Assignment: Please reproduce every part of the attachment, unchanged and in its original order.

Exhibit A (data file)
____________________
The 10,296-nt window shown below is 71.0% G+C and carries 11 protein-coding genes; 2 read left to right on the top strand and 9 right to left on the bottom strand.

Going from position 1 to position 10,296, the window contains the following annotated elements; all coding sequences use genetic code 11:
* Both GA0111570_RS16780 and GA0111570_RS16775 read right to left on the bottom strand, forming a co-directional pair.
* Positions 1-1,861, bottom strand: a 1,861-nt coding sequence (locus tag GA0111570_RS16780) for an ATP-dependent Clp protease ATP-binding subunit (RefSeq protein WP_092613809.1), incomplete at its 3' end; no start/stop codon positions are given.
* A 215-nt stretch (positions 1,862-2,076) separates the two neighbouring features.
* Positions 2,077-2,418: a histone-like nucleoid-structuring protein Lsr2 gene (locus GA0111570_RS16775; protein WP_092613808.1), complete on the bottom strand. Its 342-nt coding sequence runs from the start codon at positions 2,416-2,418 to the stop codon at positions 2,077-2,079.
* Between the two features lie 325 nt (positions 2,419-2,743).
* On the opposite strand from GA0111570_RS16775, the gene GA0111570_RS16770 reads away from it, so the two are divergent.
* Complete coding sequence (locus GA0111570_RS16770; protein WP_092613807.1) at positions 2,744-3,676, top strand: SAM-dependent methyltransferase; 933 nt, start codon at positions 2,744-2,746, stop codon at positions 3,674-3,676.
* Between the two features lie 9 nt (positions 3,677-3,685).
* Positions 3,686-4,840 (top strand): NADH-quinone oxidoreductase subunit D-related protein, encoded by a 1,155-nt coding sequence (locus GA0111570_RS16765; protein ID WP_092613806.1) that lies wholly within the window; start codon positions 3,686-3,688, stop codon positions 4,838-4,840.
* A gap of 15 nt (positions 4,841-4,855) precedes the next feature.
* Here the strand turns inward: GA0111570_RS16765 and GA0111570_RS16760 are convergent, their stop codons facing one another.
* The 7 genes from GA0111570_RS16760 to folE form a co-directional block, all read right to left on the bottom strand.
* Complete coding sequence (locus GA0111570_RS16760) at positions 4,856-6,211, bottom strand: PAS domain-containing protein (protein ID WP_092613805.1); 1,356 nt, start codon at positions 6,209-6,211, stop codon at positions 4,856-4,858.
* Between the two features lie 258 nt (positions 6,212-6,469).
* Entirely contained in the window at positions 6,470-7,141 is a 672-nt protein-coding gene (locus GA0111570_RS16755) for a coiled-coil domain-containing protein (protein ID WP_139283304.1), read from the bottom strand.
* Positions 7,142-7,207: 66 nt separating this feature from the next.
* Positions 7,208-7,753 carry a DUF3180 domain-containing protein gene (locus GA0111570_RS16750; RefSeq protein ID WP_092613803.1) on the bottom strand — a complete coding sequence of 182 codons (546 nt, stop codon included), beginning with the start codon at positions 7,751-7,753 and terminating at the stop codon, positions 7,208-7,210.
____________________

The 10,296-nt window shown below is 71.0% G+C and carries 11 protein-coding genes; 2 read left to right on the top strand and 9 right to left on the bottom strand.

Going from position 1 to position 10,296, the window contains the following annotated elements; all coding sequences use genetic code 11:
* Both GA0111570_RS16780 and GA0111570_RS16775 read right to left on the bottom strand, forming a co-directional pair.
* Positions 1-1,861, bottom strand: a 1,861-nt coding sequence (locus tag GA0111570_RS16780) for an ATP-dependent Clp protease ATP-binding subunit (RefSeq protein WP_092613809.1), incomplete at its 3' end; no start/stop codon positions are given.
* A 215-nt stretch (positions 1,862-2,076) separates the two neighbouring features.
* Positions 2,077-2,418: a histone-like nucleoid-structuring protein Lsr2 gene (locus GA0111570_RS16775; protein WP_092613808.1), complete on the bottom strand. Its 342-nt coding sequence runs from the start codon at positions 2,416-2,418 to the stop codon at positions 2,077-2,079.
* Between the two features lie 325 nt (positions 2,419-2,743).
* On the opposite strand from GA0111570_RS16775, the gene GA0111570_RS16770 reads away from it, so the two are divergent.
* Complete coding sequence (locus GA0111570_RS16770; protein WP_092613807.1) at positions 2,744-3,676, top strand: SAM-dependent methyltransferase; 933 nt, start codon at positions 2,744-2,746, stop codon at positions 3,674-3,676.
* Between the two features lie 9 nt (positions 3,677-3,685).
* Positions 3,686-4,840 (top strand): NADH-quinone oxidoreductase subunit D-related protein, encoded by a 1,155-nt coding sequence (locus GA0111570_RS16765; protein ID WP_092613806.1) that lies wholly within the window; start codon positions 3,686-3,688, stop codon positions 4,838-4,840.
* A gap of 15 nt (positions 4,841-4,855) precedes the next feature.
* Here the strand turns inward: GA0111570_RS16765 and GA0111570_RS16760 are convergent, their stop codons facing one another.
* The 7 genes from GA0111570_RS16760 to folE form a co-directional block, all read right to left on the bottom strand.
* Complete coding sequence (locus GA0111570_RS16760) at positions 4,856-6,211, bottom strand: PAS domain-containing protein (protein ID WP_092613805.1); 1,356 nt, start codon at positions 6,209-6,211, stop codon at positions 4,856-4,858.
* Between the two features lie 258 nt (positions 6,212-6,469).
* Entirely contained in the window at positions 6,470-7,141 is a 672-nt protein-coding gene (locus GA0111570_RS16755) for a coiled-coil domain-containing protein (protein ID WP_139283304.1), read from the bottom strand.
* Positions 7,142-7,207: 66 nt separating this feature from the next.
* Positions 7,208-7,753 carry a DUF3180 domain-containing protein gene (locus GA0111570_RS16750; RefSeq protein ID WP_092613803.1) on the bottom strand — a complete coding sequence of 182 codons (546 nt, stop codon included), beginning with the start codon at positions 7,751-7,753 and terminating at the stop codon, positions 7,208-7,210.